Currently a PhD student in research on inclusive education, Sara Jo Soldovieri ’18, G’19 was in her second year when she took ‘Literacy, Inclusion and Diversity in Italy’, a short course abroad offered by the ‘School of Education and Syracuse Abroad.
Soldovieri enrolled at Syracuse University because of her interest in inclusive education and the university’s deep expertise in the subject. Studying abroad in Italy showed her the possibilities of fully integrating students with disabilities into the classroom. This helped set Soldovieri on his academic path.
A reinvented program
“A beneficial part of the trip was seeing inclusion in action in a way that we don’t see in the United States,” Soldovieri says. “Although Italy is not perfect, for students with disabilities, being fully included in the classrooms and seeing the work was really important to me. It wasn’t just a utopia, inclusion really does exist.
“Literacy, Inclusion and Diversity in Italy” was originally developed over 20 years ago by Professor Carol Berrigan, one of many pioneers of inclusive education who have partnered with Syracuse over the years. In 2014, the program was revamped by professors Christine Ashby, Beth Ferri and Kathleen Hinchman. Now vice-rector for strategic initiatives, Marcelle Haddix also joined the team in 2016.
“We turned it into a co-taught program, led by literacy and disability studies teachers, with teachers swapping assignments from year to year,” says Ashby. The last trip before the coronavirus pandemic was in 2018, when 16 students traveled abroad. The program returns between May 16 and June 1, 2022, with 12 students enrolled.
As in the past, students will stay part of the time in Florence, home to Villa Rossa, the center of Syracuse, visit schools and cultural sites, and spend a day in Venice. They will also travel to Rome for a week to continue their study of Italian history and policies on disability and inclusion.
air of joy
Before Florence and Rome, students begin the short course in the Italian Marche region and the picturesque village of Coldigioco. This hilltop community already has a connection to central New York. It is known worldwide for its Geological Observatory, an interdisciplinary research center bringing together geology, art and cuisine, co-founded by Syracuse artist Paula Metallo.
While the Education School students stay in the village, they carry out literacy projects and observe fully inclusive schooling in the nearby town of Apiro. This is the part of the trip that deeply marked Soldovieri.
“I remember watching a student with a noticeable physical disability and complex support structures (augmented communication and wheelchair) being fully included in a science lesson,” Soldovieri recalls. “From the way the other students were interacting, I could tell it wasn’t just a show for Americans. There was an air of joy among these students. I thought, this is the energy I want in my classroom.
“Italy has some of the most progressive policies in the world for inclusive practices,” says Ashby. This fact, together with the country’s current engagement in profound societal changes, such as immigration, which directly affect education policy, make Italy an excellent study site for US-based education students. United.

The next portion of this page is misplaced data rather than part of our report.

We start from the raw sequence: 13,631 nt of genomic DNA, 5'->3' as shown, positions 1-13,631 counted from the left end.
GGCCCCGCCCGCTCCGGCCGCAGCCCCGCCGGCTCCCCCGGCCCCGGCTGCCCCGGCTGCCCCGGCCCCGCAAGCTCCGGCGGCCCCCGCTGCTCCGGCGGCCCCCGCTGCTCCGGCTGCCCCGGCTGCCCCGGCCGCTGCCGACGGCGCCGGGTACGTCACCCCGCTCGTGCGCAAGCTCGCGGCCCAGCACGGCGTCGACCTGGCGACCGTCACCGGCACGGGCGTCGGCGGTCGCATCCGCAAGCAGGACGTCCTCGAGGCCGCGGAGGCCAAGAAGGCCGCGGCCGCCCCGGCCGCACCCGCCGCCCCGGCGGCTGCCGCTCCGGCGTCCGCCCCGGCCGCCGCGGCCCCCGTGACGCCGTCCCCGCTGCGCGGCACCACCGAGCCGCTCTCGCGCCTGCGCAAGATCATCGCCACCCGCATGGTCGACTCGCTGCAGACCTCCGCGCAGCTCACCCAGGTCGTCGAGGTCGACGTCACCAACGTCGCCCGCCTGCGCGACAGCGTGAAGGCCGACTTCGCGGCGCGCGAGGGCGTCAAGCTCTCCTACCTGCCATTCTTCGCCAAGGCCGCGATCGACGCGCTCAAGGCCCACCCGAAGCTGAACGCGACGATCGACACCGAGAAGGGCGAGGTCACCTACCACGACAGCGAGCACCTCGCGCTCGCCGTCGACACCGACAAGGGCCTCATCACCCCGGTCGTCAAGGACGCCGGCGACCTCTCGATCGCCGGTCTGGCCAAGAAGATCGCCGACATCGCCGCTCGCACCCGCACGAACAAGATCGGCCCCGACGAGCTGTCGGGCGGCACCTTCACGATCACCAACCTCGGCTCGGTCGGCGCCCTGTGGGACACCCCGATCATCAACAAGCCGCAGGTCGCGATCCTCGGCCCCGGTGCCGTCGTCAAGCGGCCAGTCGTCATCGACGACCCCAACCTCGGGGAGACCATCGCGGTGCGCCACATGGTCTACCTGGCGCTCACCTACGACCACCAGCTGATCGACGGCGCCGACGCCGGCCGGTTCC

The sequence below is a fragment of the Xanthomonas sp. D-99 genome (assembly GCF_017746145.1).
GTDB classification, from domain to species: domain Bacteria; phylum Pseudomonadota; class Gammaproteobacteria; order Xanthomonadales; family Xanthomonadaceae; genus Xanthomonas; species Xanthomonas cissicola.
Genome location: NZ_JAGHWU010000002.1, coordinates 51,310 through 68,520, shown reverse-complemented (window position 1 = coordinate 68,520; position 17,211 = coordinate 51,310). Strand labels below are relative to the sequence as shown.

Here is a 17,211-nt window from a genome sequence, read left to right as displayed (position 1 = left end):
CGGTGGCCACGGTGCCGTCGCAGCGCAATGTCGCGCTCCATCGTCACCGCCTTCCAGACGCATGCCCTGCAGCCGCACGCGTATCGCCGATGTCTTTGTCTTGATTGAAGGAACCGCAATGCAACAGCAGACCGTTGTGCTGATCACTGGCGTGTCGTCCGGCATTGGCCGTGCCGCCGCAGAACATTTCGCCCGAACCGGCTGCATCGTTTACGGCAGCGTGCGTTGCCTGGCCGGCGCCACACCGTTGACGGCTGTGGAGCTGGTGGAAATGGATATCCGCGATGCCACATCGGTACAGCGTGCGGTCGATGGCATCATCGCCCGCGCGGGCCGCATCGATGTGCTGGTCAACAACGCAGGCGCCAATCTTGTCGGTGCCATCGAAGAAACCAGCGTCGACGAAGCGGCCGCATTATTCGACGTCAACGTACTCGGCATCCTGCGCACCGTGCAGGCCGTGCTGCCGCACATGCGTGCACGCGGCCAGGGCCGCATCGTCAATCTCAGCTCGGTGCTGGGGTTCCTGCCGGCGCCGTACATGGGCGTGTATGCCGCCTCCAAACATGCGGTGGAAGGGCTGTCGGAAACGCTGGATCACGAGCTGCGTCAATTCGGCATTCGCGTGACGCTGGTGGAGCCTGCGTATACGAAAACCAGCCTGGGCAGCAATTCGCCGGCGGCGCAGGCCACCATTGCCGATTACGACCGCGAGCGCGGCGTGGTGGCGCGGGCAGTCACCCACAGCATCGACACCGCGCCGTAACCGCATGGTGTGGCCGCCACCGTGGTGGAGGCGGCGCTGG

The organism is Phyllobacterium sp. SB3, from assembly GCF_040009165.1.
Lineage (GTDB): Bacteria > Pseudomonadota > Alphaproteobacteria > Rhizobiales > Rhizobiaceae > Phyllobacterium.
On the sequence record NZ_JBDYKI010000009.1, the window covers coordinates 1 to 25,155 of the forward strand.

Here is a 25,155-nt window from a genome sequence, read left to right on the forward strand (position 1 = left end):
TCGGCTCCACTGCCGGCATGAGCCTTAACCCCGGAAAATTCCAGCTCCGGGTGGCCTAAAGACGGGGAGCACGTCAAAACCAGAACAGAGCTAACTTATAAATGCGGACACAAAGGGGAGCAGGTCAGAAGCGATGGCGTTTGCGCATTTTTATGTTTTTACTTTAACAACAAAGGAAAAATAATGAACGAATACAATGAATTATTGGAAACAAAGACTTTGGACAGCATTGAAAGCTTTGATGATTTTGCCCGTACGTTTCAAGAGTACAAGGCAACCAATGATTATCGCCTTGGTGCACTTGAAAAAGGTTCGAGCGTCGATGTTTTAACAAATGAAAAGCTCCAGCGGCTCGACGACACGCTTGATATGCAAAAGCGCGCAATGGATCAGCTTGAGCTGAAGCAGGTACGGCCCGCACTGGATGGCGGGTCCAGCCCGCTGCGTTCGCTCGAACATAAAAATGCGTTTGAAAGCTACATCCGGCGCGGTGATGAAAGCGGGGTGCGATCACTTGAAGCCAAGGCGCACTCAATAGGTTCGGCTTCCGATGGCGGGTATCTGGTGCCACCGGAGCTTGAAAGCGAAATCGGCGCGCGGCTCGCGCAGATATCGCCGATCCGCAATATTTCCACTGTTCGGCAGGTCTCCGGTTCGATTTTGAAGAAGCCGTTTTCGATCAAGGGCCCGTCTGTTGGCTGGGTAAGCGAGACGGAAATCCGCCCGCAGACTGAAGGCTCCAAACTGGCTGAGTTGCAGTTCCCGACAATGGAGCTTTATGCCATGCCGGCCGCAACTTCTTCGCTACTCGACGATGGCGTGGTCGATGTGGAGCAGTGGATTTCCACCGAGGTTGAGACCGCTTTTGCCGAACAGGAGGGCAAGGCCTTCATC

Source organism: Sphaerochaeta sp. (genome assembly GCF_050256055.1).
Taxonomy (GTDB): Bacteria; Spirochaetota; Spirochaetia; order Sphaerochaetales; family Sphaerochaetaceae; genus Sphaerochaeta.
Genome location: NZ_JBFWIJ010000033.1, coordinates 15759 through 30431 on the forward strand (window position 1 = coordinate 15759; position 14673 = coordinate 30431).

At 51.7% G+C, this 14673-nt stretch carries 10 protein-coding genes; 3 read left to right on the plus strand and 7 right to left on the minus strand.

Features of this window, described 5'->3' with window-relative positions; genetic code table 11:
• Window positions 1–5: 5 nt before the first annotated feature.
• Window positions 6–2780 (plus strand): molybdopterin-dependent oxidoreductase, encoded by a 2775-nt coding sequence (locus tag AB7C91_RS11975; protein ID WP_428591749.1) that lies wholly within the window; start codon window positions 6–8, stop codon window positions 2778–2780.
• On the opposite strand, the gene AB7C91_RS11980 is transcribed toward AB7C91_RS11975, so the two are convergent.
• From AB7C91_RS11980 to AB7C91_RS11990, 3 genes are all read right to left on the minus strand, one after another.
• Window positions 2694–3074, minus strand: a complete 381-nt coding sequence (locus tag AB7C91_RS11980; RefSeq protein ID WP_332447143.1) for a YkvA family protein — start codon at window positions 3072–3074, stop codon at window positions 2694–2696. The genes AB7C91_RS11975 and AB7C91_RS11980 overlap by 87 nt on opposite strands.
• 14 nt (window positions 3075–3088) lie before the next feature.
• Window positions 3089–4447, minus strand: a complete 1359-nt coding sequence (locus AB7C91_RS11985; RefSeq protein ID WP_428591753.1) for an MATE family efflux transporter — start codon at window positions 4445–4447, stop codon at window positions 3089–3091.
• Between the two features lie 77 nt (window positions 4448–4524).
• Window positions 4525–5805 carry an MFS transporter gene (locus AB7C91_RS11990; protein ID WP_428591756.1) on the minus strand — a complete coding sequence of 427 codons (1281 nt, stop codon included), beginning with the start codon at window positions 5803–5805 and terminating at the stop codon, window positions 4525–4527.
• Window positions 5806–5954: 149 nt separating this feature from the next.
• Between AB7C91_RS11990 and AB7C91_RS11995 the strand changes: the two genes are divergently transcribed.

Italy chose a strong inclusive education policy as part of its reconstruction and renewal after the fascist government of the 1930s and 1940s and the devastation of World War II. “Italy’s ‘Savage Inclusion Period’ began in 1971,” says Ashby. “Part of the country’s reconstruction was inclusive, with all children with disabilities going to mainstream schools. The idea was that the school is a family and we should all be in a community and take care of each other.
When introduced in the 1970s, Italy’s policy of integrating students with disabilities went much further than US policy on special education. Although the policy changes have brought Italy closer to the American model, the Italian education system has nonetheless inspired Soldovieri, who calls for sweeping changes to special education in his home country.
“Thinking about my time in Syracuse – and then my return to Italy – everything I do is centered on the idea that there will be no progress in fixing our unjust education system unless we get rid of our current special education system and that we introduce disability supports into general education,” says Soldovieri, explaining his current research.
“We don’t need a separate system for students with disabilities,” Soldovieri continues. “In Italy, these students received exactly what they needed without any ‘special’ education. I framed my scholarship around this idea, and I might not have had this idea without my experience abroad.
A mixed cohort
Graduating with a bachelor’s degree in 2018, Soldovieri went on to obtain a master’s degree in inclusive special education (grades 7-12) before moving on to a doctorate. program. She says she would consider returning to Italy as a doctoral student, taking advantage of a unique aspect of short training.
“We bring students ranging from the first year of the undergraduate – often from the inclusive primary and special education program – to the doctorate. students prepared to defend their theses,” observes Ashby.
Having a mixed cohort benefits younger students who have just been introduced to the wide range of topics covered in the course – literacy, diversity, inclusion and disability studies. “Graduate students are encouraged to mentor undergraduates, but often the mentoring happens naturally,” adds Ashby.
“Graduate students were very willing to support and push undergraduates and help with difficult readings,” Soldovieri recalls. “I thought graduate students didn’t have to do that, but it’s part of the culture at the School of Education.”
Learn more about the School of Education Study Abroad Programsas well as Himan Brown scholarships to support study abroad experiences.